# Domains for which the divergence theorem holds

In the book Elliptic partial differential equations of second order written by Gilbarg and Trudinger, I saw the following sentence on page 17 in section 2.4 Green’s Representation:

As a prelude to existence considerations we derive now some further consequences of the divergence theorem, namely, Green identities. Let $\Omega$ be a domain for which the divergence theorem holds and let $u$ and $v$ be $C^2(\bar\Omega)$ functions.

It is well known that the divergence theorem holds when $\Omega$ is a bounded domain with $C^1$ boundary.

Are there any other domain than a bounded one with $C^1$ boundary for which the theorem holds?

I would be grateful if you could give any comment for this question.

• My (minimal) experience with such questions is you have to dive into geometric measure theory a bit. Francesco Maggi touches on exactly this question in his book on geometric measure theory, titled Sets of Finite Perimeter and Geometric Variational Problems. – fourierwho Jun 29 '18 at 2:31
• Thanks for your reply. I will check the book. – 04170706 Jun 29 '18 at 2:33
• Now that I have the book in front of me you will want to see the synopsis of Part 2 in Maggi's book. Also see: mathoverflow.net/questions/253488/… – fourierwho Jun 29 '18 at 5:50

As suggested by fourierwho, perhaps the most the natural domains for which the divergence (also called Gauss-Green) theorem holds are the sets of finite perimeter, i.e. Caccioppoli sets, so let's precisely see why.

Definition 1 (, §3.3 p. 143). Let $$\Omega$$ a Lebesgue measurable set in $$\mathbb{R}^n$$. For any open subset $$G\subseteq\mathbb{R}^n$$ the perimeter of $$\Omega$$ in $$G$$, denoted as $$P(\Omega,G)$$, is the variation of $$\chi_\Omega$$ in $$\Omega$$ i.e. $$\begin{split} P(\Omega,G)&=\sup\left\{\int_\Omega \nabla\cdot\varphi\,\mathrm{d}x\,:\,\varphi\in [C_c^1(G)]^n, \|\varphi\|_\infty\leq1\right\}\\ & =| \nabla \chi_{\Omega\cap G}|=TV(\Omega,G) \end{split}\tag{1}\label{1}$$ where $$[C_c^1(G)]^n$$ is the set of compact support continuously differentiable vector functions in $$G$$ and $$TV$$ is the total variation of the set function $$\nabla \chi_{\Omega\cap G}$$.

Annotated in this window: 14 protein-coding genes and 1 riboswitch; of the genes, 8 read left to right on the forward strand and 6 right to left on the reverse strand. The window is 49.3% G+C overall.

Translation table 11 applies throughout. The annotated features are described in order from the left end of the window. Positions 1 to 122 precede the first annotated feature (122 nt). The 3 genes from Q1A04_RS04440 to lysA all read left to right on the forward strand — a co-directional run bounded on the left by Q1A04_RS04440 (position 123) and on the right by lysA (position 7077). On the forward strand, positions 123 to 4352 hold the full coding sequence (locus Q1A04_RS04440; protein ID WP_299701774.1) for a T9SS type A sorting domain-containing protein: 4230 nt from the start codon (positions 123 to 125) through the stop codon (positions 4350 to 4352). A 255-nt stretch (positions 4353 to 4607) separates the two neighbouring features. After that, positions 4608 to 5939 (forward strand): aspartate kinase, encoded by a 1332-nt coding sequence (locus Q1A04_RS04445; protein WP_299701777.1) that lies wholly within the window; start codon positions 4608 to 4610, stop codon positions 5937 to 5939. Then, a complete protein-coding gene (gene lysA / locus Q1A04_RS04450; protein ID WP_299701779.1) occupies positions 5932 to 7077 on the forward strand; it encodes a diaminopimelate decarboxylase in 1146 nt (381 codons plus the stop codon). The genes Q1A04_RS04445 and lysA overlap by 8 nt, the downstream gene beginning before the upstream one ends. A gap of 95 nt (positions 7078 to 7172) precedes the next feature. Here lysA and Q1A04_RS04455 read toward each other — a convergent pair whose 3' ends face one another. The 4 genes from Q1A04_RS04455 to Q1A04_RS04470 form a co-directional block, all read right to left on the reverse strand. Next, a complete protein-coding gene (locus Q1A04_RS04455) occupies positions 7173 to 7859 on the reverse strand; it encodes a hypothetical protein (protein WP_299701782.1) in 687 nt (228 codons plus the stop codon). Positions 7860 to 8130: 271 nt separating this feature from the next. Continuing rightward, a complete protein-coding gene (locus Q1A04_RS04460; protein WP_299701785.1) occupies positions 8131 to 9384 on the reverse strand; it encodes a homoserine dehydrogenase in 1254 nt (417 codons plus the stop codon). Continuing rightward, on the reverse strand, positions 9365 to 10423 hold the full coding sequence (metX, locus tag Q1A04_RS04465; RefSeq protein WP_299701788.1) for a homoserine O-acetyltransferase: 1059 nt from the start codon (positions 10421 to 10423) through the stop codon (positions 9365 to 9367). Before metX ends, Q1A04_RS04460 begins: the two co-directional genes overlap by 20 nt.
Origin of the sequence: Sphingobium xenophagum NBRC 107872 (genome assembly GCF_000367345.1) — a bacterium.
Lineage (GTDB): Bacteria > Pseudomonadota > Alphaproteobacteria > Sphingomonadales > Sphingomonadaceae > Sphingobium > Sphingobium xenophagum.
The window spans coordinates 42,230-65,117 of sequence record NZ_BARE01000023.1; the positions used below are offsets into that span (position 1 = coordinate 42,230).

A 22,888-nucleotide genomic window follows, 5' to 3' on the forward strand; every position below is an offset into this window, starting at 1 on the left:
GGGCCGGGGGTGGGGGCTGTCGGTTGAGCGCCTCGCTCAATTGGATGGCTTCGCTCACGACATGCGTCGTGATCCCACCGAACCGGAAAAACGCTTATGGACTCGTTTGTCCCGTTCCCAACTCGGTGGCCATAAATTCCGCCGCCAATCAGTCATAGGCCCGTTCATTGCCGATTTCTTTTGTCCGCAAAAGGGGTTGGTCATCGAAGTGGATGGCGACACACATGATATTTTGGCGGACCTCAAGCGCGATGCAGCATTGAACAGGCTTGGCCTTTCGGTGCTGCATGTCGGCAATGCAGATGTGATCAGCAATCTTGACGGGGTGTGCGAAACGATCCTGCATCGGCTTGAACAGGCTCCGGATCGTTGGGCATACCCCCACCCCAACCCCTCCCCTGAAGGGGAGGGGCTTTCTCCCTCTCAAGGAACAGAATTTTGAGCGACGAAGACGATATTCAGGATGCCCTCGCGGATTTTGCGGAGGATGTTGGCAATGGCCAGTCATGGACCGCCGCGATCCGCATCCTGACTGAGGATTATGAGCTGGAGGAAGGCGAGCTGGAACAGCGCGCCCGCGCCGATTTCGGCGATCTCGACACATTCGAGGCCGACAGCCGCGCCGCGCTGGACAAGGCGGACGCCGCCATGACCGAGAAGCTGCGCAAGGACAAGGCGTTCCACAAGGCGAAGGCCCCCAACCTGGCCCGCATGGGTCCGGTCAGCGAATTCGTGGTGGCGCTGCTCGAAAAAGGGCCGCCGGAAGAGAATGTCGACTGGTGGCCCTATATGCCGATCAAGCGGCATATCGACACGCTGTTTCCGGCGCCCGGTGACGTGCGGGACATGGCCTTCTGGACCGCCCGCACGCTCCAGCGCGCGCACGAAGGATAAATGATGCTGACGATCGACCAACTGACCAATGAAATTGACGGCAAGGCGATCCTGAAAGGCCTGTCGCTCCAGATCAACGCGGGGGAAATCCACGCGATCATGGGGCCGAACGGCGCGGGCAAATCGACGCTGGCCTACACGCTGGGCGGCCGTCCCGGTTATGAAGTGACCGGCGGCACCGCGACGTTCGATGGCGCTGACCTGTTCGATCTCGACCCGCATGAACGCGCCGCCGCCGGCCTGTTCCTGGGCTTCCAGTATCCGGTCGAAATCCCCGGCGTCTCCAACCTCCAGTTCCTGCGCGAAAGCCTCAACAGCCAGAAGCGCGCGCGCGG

The set $$\Omega$$ is a set of finite perimeter (a Caccioppoli set) in $$G\subseteq\mathbb{R}^n$$ if $$P(\Omega,G)<\infty$$.

• If $$G=\mathbb{R}^n$$, then we can speak of perimeter of $$\Omega$$ tout court, and denote it as $$P(\Omega)$$.
• If $$P(\Omega,G^\prime)<\infty$$ for every bounded open set $$G^\prime\Subset\mathbb{R}^n$$, $$\Omega$$ is a set of locally finite perimeter.

Why definition \eqref{1} implies a natural extension of the classical divergence (Gauss-Green) theorem? For simplicity lets consider sets of finite perimeter: $$P(\Omega)<\infty$$ implies that the distributional derivative of the characteristic function of $$\Omega$$ is a vector Radon measure whose total variation is the perimeter defined by \eqref{1}, i.e. $$\nabla\chi_\Omega(\varphi)=\int_\Omega\nabla\cdot\varphi\,\mathrm{d}x=\int_\Omega \varphi\,\mathrm{d}\nabla\chi_\Omega\quad \varphi\in [C_c^1(\mathbb{R}^n)]^n\tag{2}\label{2}$$ Now the support in the sense of distributions of $$\nabla\chi_\Omega$$ is $$\subseteq\partial\Omega$$ (, §1.8 pp. 6-7): to see this note that if $$x\notin\partial\Omega$$, it should belong to an open set $$A\Subset\mathbb{R}^n$$ such that either $$A\Subset\Omega$$ or $$A\Subset\mathbb{R}^n\setminus\Omega$$: